The complex of voiding symptoms due to bladder outlet obstruction from any cause is known as prostatism; although BPH is the most common cause, prostate cancer, bladder neck contracture, or urethral stricture can also be responsible. The initial symptom is most commonly a reduction in force of the urine stream. Nocturia is common and is associated with a feeling of necessity to continue voiding even after voiding has ceased. Difficulty in initiating urination (hesitancy, straining) may have been present for some time before the patient seeks medical advice. Urinary retention may be of gradual onset or may occur suddenly. Although sudden acute retention is often an indication for prostate surgery, 50% of patients with acute retention are relieved by catheter drainage and may subsequently void relatively well for a period before requiring surgery.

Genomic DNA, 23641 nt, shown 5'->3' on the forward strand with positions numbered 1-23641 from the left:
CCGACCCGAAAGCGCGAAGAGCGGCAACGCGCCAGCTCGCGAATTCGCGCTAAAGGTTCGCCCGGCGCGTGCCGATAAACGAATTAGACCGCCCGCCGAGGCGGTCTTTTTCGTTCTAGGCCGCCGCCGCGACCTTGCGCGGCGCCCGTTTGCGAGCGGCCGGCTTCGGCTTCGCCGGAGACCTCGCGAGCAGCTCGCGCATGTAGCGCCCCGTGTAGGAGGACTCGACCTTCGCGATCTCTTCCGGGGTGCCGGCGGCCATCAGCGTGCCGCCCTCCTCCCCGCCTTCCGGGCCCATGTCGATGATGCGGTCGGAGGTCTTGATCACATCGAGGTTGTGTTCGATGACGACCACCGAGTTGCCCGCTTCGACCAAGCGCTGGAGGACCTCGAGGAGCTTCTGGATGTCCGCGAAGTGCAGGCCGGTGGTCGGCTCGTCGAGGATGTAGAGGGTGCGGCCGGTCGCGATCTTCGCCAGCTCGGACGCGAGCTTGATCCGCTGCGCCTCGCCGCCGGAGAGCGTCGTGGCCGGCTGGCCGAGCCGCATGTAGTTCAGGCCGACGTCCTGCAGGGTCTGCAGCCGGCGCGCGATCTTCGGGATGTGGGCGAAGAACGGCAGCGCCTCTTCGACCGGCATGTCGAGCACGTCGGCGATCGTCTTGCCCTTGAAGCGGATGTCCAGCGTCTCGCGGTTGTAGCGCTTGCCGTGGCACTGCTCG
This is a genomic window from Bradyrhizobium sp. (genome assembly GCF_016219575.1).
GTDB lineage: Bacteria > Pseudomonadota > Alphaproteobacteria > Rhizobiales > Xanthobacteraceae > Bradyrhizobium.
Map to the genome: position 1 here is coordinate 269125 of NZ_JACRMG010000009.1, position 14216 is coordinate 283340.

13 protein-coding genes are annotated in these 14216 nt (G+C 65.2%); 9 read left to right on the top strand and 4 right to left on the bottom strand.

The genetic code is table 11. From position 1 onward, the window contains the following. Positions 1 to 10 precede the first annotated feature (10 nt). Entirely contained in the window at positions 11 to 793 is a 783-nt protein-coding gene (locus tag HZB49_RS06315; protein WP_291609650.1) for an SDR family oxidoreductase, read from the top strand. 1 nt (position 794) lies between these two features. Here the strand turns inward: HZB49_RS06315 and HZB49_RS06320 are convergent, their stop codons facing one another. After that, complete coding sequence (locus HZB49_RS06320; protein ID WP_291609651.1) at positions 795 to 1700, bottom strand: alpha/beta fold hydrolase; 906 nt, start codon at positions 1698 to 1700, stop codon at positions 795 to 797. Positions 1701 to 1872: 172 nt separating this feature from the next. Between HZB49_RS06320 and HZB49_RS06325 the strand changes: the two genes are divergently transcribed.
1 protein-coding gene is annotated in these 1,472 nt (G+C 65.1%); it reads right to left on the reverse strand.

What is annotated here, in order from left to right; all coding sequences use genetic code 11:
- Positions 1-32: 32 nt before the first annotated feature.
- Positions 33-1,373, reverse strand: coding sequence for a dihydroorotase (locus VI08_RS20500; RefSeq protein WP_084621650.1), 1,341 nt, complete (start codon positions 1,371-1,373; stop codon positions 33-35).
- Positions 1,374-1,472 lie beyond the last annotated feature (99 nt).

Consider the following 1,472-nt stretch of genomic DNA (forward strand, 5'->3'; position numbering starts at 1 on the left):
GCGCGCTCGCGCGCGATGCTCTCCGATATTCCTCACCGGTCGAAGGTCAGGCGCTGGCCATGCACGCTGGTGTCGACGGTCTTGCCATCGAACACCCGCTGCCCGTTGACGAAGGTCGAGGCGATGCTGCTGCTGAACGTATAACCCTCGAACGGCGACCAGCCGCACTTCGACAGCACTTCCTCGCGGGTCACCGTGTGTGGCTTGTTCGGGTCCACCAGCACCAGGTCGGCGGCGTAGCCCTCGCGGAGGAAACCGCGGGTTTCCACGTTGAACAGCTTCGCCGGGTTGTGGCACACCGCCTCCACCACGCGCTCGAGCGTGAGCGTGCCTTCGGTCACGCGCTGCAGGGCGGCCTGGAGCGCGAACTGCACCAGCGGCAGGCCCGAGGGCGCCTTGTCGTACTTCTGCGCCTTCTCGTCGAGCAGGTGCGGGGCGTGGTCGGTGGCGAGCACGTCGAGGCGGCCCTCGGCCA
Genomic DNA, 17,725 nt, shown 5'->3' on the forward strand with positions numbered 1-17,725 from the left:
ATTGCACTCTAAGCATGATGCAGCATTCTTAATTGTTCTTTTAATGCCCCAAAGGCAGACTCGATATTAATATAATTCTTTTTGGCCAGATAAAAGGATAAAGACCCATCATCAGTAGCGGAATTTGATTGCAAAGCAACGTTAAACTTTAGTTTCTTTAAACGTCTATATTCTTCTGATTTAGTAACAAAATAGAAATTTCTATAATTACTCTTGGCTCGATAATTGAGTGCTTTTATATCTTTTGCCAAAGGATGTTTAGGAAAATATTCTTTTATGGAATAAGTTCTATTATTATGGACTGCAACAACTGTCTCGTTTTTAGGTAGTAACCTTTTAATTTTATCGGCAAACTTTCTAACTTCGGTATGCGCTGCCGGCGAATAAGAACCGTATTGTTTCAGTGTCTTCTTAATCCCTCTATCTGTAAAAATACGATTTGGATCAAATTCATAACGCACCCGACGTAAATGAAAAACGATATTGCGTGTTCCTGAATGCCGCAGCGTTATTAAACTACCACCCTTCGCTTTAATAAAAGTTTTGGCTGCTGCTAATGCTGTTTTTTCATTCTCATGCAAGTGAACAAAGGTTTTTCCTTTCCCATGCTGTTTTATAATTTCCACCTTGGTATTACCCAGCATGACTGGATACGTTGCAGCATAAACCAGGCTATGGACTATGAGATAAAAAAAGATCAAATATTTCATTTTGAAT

In young men, the prostate gland measures about 3 cm in diameter on axial images. Although computed tomography (CT) usually shows the prostate as a homogeneous organ, in a minority of contrast-enhanced studies, the posterior peripheral zone can be seen as an area of relatively lower attenuation than the centrally located adenoma. As the prostate enlarges (Fig. 16.1
), evidence of outlet obstruction may increase. Findings include poor emptying of the bladder, varying degrees of thickening and trabeculation of the bladder wall and indentation of the bladder base (Fig. 16.2
). The enlarged prostate elevates the interureteric ridge, producing a characteristic J shape or “hooking” of the distal ureters (Fig. 16.2